Pure perfume model Ffern has simply opened a retail house in London’s Soho neighbourhood. It’s the model’s first bodily outpost and, unsurprisingly for a fragrance home rigorously devoted to pure elements, it’s a bastion of revolutionary materials design.
The story behind Ffern pure perfume
Ffern was launched in 2017 by brother and sister Owen Mears and Emily Cameron who, within the phrases of Mears, ‘wished to have fun the talent and craftsmanship concerned in pure perfumery – an artwork kind that has been misplaced as we speak – and to be completely clear about our elements and their provenance’.
For the duo, that meant creating limited-edition, seasonal fragrances made with completely pure and natural elements and packed in 100 per cent plastic-free packaging. To make sure that nothing is made which fits to waste, solely these on Ffern’s small listing of shoppers (‘the ledger’) obtain a bottle of fragrance when there’s a new drop, 4 instances a yr.
The Ffern retailer on 23 Beak Road would be the first time those that aren’t on the ledger will be capable to expertise the fragrances first-hand, whereas leger members can cease by and revisit a few of their previous favourites within the retailer’s archive room.
Design studio Home of Gray designed the house in order that it was 100 per cent plastic-free, similar to the model’s packaging, and stepping inside can certainly really feel like strolling right into a field of Ffern fragrance.
The model has all the time embraced sustainable magnificence packaging, presenting its merchandise in compostable mycelium containers with a small bag of seeds (to be planted with container) and a small paintings made particularly for the perfume. Within the retailer, impartial tones abound, with smatterings of curios and artworks alongside cabinets or on the partitions including dynamism.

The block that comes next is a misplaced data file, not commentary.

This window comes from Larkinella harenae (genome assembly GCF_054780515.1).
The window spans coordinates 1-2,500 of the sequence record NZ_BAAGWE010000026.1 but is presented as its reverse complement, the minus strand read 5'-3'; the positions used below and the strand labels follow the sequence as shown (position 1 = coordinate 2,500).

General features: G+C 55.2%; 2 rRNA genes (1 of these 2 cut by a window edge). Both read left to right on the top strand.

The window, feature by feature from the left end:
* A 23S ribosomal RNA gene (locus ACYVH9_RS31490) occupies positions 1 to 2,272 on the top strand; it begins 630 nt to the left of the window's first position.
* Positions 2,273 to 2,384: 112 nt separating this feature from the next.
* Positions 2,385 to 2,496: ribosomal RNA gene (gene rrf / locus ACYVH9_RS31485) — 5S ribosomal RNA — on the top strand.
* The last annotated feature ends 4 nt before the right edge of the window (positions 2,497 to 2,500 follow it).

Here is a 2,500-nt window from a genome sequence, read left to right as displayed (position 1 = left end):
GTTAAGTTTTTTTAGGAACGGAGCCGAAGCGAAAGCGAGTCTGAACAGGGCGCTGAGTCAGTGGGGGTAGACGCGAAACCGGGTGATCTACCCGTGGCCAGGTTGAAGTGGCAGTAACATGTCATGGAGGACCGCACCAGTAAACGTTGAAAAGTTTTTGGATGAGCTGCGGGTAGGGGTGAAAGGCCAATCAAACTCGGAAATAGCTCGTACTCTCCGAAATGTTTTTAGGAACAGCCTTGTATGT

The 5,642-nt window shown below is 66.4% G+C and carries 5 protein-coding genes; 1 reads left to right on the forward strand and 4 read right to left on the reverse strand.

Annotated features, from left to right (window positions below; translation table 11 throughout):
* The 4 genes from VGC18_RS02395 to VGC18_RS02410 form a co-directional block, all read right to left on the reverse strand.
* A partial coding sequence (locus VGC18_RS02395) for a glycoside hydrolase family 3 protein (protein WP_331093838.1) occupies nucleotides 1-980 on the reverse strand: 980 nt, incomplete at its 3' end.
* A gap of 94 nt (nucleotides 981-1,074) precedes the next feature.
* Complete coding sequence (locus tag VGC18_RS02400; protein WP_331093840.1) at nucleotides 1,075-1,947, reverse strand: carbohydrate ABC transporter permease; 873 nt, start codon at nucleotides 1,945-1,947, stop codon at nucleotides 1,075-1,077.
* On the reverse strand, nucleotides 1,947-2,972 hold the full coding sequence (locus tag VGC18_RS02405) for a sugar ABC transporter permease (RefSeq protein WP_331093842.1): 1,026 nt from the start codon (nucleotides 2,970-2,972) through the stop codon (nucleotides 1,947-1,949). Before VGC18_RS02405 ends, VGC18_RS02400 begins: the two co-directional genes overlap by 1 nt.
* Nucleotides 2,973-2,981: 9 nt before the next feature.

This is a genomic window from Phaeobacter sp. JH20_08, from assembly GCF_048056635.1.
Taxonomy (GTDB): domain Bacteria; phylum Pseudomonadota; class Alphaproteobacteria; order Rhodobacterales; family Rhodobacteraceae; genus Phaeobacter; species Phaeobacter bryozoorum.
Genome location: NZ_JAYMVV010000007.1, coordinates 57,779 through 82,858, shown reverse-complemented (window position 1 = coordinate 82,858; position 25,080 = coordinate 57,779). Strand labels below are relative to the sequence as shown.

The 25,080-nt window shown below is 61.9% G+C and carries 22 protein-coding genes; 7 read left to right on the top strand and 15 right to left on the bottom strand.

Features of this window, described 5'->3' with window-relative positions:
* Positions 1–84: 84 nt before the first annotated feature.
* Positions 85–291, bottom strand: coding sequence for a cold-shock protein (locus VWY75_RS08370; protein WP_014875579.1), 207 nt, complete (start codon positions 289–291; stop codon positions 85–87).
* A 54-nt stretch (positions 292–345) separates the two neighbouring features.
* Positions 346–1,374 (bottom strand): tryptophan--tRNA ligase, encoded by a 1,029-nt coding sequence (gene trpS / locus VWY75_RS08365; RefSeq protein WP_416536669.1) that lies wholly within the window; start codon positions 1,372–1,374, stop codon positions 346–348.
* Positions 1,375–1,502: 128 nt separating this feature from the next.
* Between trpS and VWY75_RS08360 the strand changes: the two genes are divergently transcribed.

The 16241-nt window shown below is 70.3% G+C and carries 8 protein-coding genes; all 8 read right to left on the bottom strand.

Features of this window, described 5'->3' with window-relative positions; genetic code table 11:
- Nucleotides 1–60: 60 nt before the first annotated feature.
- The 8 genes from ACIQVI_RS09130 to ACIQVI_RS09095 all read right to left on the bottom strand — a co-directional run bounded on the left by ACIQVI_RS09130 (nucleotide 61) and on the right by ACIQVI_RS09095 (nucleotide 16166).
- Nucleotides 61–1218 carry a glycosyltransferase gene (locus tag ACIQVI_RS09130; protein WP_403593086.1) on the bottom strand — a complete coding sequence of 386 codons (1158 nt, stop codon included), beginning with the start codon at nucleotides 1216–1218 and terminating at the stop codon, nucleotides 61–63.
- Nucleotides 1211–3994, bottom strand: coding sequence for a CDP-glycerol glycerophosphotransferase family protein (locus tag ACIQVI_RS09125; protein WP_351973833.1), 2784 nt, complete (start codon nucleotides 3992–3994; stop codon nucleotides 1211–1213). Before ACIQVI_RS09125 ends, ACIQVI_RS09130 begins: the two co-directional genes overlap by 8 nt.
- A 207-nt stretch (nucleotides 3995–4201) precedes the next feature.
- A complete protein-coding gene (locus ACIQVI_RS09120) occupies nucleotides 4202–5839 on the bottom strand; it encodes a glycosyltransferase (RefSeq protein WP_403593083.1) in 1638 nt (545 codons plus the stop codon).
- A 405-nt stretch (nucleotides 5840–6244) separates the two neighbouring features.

Each materials inside has been thought of, with a central desk made out of compostable mycelium (one of many first large-scale items of furnishings on this planet to be made out of the fabric), a dangling display screen made out of a leather-like seaweed biomaterial, and handwoven seagrass matting on the flooring.
Even the partitions are painted in 100 per cent pure lime-based paint from Bauwerk, air-purifying ecological paint from Graphenstone or clad with breathable unfired clay from Cornwall.
‘The shop has been designed with regenerative inside design at its coronary heart,’ says Home of Gray founder Louisa Gray. ‘ Which aligns so superbly with Ffern. Regenerative design is about guaranteeing the constructed atmosphere has a net-positive affect on pure programs. Innate to our working practices at Home of Gray is the symbiotic relationship between human well being and the well being of the planet.’
ffern.co (opens in new tab)